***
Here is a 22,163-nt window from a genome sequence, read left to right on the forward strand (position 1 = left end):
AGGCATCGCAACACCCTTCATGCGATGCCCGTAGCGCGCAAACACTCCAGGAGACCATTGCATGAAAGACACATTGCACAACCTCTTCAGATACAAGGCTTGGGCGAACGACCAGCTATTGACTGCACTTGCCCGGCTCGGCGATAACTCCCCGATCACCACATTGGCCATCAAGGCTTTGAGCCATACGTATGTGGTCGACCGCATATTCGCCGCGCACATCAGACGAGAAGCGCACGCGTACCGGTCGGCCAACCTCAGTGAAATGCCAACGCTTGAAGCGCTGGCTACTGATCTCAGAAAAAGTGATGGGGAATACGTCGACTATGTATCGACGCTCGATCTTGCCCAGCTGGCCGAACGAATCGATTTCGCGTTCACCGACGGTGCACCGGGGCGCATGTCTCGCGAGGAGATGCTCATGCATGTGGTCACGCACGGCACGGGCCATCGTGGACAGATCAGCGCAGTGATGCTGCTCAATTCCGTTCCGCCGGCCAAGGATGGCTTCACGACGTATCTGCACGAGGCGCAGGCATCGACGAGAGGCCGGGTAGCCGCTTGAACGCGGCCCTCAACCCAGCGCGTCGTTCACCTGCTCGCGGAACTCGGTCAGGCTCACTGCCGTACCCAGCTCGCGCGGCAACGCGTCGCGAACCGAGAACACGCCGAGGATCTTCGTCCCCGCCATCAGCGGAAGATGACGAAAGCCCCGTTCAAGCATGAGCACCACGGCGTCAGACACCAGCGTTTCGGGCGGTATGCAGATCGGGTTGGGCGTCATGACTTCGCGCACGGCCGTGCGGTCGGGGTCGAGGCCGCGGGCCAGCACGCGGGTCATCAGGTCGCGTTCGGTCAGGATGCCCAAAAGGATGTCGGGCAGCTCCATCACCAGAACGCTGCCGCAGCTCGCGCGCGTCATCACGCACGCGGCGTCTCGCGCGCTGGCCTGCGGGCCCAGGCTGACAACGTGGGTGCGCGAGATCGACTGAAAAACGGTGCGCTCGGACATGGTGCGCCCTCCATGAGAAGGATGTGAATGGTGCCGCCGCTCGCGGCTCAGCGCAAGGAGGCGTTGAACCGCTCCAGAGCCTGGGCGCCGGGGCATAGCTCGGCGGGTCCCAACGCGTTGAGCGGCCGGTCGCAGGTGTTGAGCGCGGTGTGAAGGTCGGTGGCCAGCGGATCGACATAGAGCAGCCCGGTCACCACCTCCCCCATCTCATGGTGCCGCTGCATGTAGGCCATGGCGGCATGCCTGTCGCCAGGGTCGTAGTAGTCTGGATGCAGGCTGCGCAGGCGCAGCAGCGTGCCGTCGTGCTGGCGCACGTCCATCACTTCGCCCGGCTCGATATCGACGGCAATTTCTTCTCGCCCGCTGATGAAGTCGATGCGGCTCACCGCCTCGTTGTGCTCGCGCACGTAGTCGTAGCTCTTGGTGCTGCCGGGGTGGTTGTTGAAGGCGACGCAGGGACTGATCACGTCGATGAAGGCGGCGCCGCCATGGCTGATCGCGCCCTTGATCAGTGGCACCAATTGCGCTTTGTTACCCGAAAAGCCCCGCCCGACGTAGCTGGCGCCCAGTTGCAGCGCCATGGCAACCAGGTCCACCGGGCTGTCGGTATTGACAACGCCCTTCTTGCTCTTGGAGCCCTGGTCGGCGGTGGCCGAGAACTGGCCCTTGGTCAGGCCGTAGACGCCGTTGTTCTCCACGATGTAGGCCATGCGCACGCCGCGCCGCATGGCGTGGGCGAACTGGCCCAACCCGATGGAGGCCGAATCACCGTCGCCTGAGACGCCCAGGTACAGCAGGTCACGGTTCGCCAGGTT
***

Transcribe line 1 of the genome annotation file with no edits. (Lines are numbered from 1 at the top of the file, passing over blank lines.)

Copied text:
Here is a 22,163-nt window from a genome sequence, read left to right on the forward strand (position 1 = left end):